Jesus, meek and lowly, but on two occasions He drove out the money-changers and those that sold doves, in protest against those who would corrupt the physical temple of God (Matt. 21:12, John 2:15). We have often wondered what would happen if Jesus returned to this earth in bodily form and visited in some of the assemblies that wear His name? How many would He drive out? Or would he even recognize them as local congregations of His church? We are persuaded that many of our brethren are corrupting the Spiritual house of God today. Even Paul feared that the minds of some of his contemporaries would be corrupted from the simplicity that is in Christ (2 Cor. 11:3).

The mission of the church is four-fold: (1) preach the gospel of Christ, (2) edify the saints, (3) worship God, (4) supply the needs of the destitute within her ranks.

The gospel of Christ is designed to work on the heart of a man, lead him to obey Christ and gradually become full-grown or mature, spiritually, so that he may eternally live with Christ after awhile. The apostles were not concerned about providing recreational facilities, youth camps ball clubs, kitchens "fellowship" halls, "Christian" schools, etc. for the church. They recognized that the church had a holier mission than this. They didn't busy themselves trying to develop the "whole man", or the physical side of man; neither were they busy trying to make the community a better place in which to live. But they were preaching the gospel to the lost, and edifying the saints, encouraging them to grow spiritually, and strive for that maturity that God expects of them, in order that they may be better prepared to live with Him. Away with the "social gospel" — let's preach and teach the simple gospel of Jesus Christ and develop the inner man, and let the outer man take care of himself. People often get the idea that "edify the saints" means to build up the physical body. But God does not look on the outward appearance — He searches the heart. (1 Sam. 16:7, John 7:24) Paul recognized but little profit to bodily exercise, "but godliness is profitable unto all things — " (1 Tim. 4:8). Peter lists some things that, if added to our faith, will build up the inner man (II Pet. 1:5-7). But the emphasis today is on the physical, the outer-man.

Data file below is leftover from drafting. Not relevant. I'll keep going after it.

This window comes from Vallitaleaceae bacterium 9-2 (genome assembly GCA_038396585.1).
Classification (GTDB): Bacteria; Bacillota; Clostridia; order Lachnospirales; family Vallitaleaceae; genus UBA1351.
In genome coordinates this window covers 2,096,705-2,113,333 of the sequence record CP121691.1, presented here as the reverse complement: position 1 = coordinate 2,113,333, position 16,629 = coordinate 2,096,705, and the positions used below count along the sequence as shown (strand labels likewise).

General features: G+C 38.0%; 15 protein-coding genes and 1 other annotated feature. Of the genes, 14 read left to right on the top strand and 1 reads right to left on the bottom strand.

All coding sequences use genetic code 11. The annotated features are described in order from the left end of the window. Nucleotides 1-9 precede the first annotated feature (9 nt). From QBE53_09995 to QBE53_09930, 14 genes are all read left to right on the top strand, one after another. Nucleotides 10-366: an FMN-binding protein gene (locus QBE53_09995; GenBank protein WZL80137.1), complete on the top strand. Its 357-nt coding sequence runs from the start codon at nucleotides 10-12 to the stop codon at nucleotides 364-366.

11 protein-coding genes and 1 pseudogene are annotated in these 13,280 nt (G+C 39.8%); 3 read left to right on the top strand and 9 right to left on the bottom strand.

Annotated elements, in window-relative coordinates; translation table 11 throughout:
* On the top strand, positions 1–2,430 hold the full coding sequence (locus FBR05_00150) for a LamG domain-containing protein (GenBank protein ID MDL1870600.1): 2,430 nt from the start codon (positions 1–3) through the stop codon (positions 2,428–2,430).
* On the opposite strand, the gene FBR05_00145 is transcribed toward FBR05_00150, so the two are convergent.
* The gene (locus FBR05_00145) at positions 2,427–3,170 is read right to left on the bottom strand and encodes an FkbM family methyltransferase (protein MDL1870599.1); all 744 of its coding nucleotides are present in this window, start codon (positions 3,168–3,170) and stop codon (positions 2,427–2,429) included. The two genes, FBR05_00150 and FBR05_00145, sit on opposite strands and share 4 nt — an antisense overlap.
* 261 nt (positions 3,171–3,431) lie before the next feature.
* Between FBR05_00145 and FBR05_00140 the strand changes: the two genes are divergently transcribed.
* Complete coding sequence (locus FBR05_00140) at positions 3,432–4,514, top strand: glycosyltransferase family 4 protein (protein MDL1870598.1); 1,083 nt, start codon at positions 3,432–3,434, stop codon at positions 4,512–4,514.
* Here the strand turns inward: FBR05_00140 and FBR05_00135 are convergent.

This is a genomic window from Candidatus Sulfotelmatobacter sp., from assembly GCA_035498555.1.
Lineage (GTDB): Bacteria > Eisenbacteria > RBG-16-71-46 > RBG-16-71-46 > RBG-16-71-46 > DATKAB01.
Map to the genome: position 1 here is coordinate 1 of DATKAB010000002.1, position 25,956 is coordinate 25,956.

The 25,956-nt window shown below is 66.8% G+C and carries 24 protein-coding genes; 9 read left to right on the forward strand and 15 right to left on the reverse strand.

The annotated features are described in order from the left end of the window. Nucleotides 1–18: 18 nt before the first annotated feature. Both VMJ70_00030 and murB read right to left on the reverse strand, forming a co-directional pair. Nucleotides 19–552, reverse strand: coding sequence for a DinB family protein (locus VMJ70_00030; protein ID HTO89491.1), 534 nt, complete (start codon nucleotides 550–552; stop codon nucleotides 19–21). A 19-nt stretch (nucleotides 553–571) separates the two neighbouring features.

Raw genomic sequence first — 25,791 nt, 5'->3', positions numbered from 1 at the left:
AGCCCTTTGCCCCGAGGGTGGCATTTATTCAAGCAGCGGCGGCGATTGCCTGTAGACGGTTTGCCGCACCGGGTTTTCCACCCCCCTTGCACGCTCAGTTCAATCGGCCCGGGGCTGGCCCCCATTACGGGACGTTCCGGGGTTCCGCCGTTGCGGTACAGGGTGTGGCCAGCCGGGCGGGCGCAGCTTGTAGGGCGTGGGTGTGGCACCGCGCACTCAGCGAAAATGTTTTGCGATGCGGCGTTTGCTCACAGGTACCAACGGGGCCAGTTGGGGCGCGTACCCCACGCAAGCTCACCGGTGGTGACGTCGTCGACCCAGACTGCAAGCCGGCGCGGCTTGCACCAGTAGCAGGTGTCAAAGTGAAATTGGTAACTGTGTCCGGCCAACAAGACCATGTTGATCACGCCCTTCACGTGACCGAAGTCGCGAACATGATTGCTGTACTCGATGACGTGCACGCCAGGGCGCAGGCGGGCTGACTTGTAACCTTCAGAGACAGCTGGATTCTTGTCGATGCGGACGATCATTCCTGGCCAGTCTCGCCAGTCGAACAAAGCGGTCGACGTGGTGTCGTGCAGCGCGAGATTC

Most denominations corrupt the worship to a greater or lesser degree. Some worship the wrong objects, burn incense, etc.; most add a mechanical instrument of music and omit the Lord's Supper. But there is a way in which many "of us" corrupt the worship also.

We are to worship God in spirit and in truth. The emphasis has been placed on worshipping God in truth (according to the plan or pattern set forth in the New Testament), to the extent that some "of us" fail to worship Him in spirit. By all means, let us not give up the pattern. However, while we are performing the various items of worship, our minds are to be centered on God. When singing, we are singing praises to God. When eating the Lord's Supper, our minds should be centered around Christ and Him Crucified, not on the affairs of this world.